Close to 300 teenage girls remain in captivity after a militant extremist group kidnapped them in Northeast Nigeria on April 14th. Doctor Ojoma Edeh is an Associate Professor at Millersville University in Lancaster County. She also grew up and attended school in Nigeria and knows what it’s like to be a target.
Edeh had an arranged marriage at 15 and was divorced with a child by 19. Life could be hard growing up in Northern Nigeria. “I remember when I was running from cemetey to cemetery to avoid being raped because the culture says if you rape anybody in the cemetary you get paralyzed” said Edeh.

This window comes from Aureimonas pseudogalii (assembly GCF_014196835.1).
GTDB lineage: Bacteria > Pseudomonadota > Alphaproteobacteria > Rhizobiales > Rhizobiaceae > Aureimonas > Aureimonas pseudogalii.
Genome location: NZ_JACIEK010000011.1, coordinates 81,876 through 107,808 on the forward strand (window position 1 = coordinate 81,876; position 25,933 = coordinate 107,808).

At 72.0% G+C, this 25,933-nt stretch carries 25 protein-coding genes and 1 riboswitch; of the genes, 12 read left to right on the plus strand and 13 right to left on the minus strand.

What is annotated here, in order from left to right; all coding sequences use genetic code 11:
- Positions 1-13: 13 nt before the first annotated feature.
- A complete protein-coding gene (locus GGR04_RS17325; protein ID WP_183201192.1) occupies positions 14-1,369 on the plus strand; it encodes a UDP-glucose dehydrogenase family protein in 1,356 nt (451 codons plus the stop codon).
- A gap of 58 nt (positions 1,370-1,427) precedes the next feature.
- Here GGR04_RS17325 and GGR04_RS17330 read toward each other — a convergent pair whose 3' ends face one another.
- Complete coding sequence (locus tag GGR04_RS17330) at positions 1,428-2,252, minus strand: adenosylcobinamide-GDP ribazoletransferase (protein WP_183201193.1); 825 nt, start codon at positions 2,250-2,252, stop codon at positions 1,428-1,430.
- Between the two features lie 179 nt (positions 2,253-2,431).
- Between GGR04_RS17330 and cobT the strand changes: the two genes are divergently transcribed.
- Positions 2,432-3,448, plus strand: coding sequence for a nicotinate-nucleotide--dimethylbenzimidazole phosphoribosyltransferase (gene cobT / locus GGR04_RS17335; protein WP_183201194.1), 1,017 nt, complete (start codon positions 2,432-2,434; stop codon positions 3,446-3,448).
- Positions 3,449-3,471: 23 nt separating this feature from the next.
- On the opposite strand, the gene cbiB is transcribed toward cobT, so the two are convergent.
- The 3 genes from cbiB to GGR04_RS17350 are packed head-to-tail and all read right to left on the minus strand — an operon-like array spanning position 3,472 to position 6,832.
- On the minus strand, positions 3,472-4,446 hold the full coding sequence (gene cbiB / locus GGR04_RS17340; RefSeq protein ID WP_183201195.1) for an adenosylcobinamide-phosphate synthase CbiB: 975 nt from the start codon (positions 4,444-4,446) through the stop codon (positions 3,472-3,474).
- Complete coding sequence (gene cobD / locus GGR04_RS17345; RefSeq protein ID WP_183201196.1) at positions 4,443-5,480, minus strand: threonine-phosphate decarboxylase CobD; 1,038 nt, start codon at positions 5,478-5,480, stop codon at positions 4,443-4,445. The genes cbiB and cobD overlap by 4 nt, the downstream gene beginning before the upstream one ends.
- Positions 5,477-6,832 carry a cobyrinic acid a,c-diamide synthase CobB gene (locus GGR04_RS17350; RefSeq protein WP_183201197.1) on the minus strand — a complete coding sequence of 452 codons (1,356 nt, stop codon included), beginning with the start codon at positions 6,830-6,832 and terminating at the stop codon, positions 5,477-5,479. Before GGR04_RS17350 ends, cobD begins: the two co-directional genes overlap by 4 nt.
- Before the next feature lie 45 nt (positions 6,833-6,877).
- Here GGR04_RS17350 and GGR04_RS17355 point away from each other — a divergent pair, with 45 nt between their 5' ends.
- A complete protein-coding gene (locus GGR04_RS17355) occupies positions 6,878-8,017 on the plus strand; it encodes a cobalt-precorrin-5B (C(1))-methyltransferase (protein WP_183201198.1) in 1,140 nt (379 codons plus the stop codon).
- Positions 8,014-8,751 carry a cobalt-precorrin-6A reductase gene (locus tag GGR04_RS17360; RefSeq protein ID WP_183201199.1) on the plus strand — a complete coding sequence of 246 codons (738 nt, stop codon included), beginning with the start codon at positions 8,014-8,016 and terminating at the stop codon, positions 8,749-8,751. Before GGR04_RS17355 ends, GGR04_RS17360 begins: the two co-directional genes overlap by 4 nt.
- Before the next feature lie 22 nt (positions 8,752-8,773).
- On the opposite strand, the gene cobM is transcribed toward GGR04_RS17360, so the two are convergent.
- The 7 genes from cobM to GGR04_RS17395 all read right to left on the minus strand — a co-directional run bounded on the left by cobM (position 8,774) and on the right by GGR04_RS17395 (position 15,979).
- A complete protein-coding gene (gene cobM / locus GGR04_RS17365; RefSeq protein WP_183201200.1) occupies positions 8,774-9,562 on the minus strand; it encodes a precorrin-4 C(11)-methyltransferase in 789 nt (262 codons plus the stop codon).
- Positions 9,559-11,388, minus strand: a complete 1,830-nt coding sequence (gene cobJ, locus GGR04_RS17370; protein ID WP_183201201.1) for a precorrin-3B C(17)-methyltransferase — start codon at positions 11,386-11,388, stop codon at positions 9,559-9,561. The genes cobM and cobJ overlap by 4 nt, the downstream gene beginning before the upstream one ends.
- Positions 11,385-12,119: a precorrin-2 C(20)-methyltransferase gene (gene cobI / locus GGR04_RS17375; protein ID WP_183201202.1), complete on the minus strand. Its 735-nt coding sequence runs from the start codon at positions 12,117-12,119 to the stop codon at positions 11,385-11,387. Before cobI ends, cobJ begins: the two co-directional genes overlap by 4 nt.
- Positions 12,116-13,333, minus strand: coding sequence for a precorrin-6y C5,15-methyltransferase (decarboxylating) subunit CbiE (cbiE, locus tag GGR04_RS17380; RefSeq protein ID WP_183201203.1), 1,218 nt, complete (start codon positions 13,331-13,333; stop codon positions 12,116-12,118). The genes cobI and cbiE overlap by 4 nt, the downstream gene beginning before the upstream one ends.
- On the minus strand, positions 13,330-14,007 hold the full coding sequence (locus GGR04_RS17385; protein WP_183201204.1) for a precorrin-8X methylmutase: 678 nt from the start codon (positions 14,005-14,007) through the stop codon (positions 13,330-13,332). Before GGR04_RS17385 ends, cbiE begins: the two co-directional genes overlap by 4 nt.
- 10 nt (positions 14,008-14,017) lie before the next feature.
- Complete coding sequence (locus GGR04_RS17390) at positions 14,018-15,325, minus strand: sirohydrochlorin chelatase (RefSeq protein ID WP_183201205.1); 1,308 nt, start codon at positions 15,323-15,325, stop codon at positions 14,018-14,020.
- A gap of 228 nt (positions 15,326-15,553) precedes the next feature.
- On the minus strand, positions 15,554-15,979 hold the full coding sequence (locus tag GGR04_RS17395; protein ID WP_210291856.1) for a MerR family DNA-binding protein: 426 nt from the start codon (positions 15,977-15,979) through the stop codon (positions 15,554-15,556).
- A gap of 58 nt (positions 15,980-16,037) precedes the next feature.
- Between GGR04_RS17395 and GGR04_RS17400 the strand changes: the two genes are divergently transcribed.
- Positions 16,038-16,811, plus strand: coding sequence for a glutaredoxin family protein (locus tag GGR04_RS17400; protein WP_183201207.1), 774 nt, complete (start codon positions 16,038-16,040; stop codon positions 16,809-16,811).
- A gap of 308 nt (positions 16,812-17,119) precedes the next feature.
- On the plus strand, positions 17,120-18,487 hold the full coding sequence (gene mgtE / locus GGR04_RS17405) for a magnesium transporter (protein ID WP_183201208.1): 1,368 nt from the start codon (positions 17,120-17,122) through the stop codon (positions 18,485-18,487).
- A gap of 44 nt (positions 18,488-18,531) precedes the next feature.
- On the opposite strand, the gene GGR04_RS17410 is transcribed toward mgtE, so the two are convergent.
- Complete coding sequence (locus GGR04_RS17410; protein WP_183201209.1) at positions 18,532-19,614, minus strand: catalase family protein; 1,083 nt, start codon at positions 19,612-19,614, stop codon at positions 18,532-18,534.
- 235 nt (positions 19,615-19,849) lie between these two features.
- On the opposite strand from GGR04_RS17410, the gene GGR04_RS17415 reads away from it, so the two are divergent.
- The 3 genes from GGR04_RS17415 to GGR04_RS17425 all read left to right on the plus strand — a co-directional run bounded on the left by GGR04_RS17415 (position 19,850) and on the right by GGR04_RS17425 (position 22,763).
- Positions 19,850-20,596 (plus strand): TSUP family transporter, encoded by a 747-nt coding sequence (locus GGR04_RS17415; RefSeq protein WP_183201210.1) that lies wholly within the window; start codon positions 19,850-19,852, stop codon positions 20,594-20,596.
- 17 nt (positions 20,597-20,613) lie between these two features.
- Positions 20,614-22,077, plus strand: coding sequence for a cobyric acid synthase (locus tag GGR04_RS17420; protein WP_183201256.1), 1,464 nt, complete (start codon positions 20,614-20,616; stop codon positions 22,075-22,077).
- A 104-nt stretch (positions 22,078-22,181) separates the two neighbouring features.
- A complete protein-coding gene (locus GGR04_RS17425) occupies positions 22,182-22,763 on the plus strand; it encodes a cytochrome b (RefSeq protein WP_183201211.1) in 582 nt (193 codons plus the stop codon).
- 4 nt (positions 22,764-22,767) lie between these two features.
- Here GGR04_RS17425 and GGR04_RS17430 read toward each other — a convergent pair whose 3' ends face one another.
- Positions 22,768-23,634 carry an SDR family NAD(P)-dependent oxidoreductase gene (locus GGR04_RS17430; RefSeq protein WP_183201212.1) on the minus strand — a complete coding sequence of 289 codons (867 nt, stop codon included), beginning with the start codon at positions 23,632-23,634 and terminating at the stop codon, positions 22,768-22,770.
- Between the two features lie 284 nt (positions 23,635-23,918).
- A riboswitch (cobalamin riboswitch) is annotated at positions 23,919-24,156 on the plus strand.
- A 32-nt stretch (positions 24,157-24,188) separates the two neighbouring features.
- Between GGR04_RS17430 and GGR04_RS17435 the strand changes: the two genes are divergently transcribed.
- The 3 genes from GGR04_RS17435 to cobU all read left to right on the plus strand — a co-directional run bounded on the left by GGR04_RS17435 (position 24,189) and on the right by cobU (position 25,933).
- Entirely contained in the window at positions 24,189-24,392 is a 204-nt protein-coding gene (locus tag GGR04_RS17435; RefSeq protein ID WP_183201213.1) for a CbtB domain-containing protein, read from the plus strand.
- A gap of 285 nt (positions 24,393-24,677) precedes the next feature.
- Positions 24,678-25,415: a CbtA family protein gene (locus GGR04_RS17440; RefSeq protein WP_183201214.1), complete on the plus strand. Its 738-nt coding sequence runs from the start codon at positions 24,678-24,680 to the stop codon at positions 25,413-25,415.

She believes the kidnapped girls were targeted for being students. “Girls in my area are not supposed to be educated. They’re supposed to grow up and learn how to be good wives and make babies” said Edeh. Around 50 of the girls have been able to escape, but roughly 270 are still in captivity. Celebrities including P-Diddy, Julia Roberts and the first lady have all come forward in support of the girls by being photographed with signs that say “Bring Back Our Girls.” However Edeh said that’s not enough.
“The sign that we hold, bring our girls home, it’s not going to do anything” said Edeh. She thinks that political intervention and pressure by the US government is the only way to free the girls. In the meantime she said she is praying for their safety. Edeh has also written a book about her experiences growing up in Nigeria called Ojoma’s Song.